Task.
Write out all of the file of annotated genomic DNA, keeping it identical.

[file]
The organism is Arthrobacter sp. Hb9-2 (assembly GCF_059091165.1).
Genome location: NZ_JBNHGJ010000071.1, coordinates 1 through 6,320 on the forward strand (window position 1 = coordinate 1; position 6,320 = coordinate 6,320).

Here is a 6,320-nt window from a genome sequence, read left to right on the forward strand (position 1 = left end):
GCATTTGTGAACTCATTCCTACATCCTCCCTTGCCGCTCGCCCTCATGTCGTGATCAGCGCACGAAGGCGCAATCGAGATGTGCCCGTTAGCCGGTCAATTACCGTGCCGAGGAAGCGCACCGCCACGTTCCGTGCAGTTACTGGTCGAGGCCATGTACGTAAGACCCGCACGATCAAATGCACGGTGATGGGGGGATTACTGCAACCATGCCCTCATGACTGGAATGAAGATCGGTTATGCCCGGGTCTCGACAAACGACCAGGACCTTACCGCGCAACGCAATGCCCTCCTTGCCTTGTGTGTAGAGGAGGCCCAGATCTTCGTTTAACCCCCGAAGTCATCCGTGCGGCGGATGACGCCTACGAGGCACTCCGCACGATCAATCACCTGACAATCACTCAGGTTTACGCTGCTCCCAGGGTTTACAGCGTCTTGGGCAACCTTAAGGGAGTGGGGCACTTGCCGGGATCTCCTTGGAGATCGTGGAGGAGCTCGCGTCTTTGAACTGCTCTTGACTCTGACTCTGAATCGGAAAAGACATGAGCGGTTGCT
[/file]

The organism is Arthrobacter sp. Hb9-2 (assembly GCF_059091165.1).
Genome location: NZ_JBNHGJ010000071.1, coordinates 1 through 6,320 on the forward strand (window position 1 = coordinate 1; position 6,320 = coordinate 6,320).

Here is a 6,320-nt window from a genome sequence, read left to right on the forward strand (position 1 = left end):
GCATTTGTGAACTCATTCCTACATCCTCCCTTGCCGCTCGCCCTCATGTCGTGATCAGCGCACGAAGGCGCAATCGAGATGTGCCCGTTAGCCGGTCAATTACCGTGCCGAGGAAGCGCACCGCCACGTTCCGTGCAGTTACTGGTCGAGGCCATGTACGTAAGACCCGCACGATCAAATGCACGGTGATGGGGGGATTACTGCAACCATGCCCTCATGACTGGAATGAAGATCGGTTATGCCCGGGTCTCGACAAACGACCAGGACCTTACCGCGCAACGCAATGCCCTCCTTGCCTTGTGTGTAGAGGAGGCCCAGATCTTCGTTTAACCCCCGAAGTCATCCGTGCGGCGGATGACGCCTACGAGGCACTCCGCACGATCAATCACCTGACAATCACTCAGGTTTACGCTGCTCCCAGGGTTTACAGCGTCTTGGGCAACCTTAAGGGAGTGGGGCACTTGCCGGGATCTCCTTGGAGATCGTGGAGGAGCTCGCGTCTTTGAACTGCTCTTGACTCTGACTCTGAATCGGAAAAGACATGAGCGGTTGCT